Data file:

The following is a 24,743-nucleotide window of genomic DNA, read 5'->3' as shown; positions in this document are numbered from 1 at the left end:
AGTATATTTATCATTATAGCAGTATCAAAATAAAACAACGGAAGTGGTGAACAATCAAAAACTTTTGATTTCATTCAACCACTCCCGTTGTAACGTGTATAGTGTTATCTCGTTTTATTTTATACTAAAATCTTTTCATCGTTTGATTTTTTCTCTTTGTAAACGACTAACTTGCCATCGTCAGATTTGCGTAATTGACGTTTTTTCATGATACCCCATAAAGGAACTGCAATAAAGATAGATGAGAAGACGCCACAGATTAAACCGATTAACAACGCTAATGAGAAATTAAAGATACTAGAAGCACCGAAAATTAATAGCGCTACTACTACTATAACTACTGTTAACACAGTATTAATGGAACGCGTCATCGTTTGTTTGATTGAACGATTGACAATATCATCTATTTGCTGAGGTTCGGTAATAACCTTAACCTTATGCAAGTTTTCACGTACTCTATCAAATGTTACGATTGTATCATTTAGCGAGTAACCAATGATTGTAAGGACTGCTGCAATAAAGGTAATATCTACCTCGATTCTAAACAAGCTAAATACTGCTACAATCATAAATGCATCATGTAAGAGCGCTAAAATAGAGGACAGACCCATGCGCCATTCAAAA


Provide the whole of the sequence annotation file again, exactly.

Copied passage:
The following is a 24,743-nucleotide window of genomic DNA, read 5'->3' as shown; positions in this document are numbered from 1 at the left end:
AGTATATTTATCATTATAGCAGTATCAAAATAAAACAACGGAAGTGGTGAACAATCAAAAACTTTTGATTTCATTCAACCACTCCCGTTGTAACGTGTATAGTGTTATCTCGTTTTATTTTATACTAAAATCTTTTCATCGTTTGATTTTTTCTCTTTGTAAACGACTAACTTGCCATCGTCAGATTTGCGTAATTGACGTTTTTTCATGATACCCCATAAAGGAACTGCAATAAAGATAGATGAGAAGACGCCACAGATTAAACCGATTAACAACGCTAATGAGAAATTAAAGATACTAGAAGCACCGAAAATTAATAGCGCTACTACTACTATAACTACTGTTAACACAGTATTAATGGAACGCGTCATCGTTTGTTTGATTGAACGATTGACAATATCATCTATTTGCTGAGGTTCGGTAATAACCTTAACCTTATGCAAGTTTTCACGTACTCTATCAAATGTTACGATTGTATCATTTAGCGAGTAACCAATGATTGTAAGGACTGCTGCAATAAAGGTAATATCTACCTCGATTCTAAACAAGCTAAATACTGCTACAATCATAAATGCATCATGTAAGAGCGCTAAAATAGAGGACAGACCCATGCGCCATTCAAAA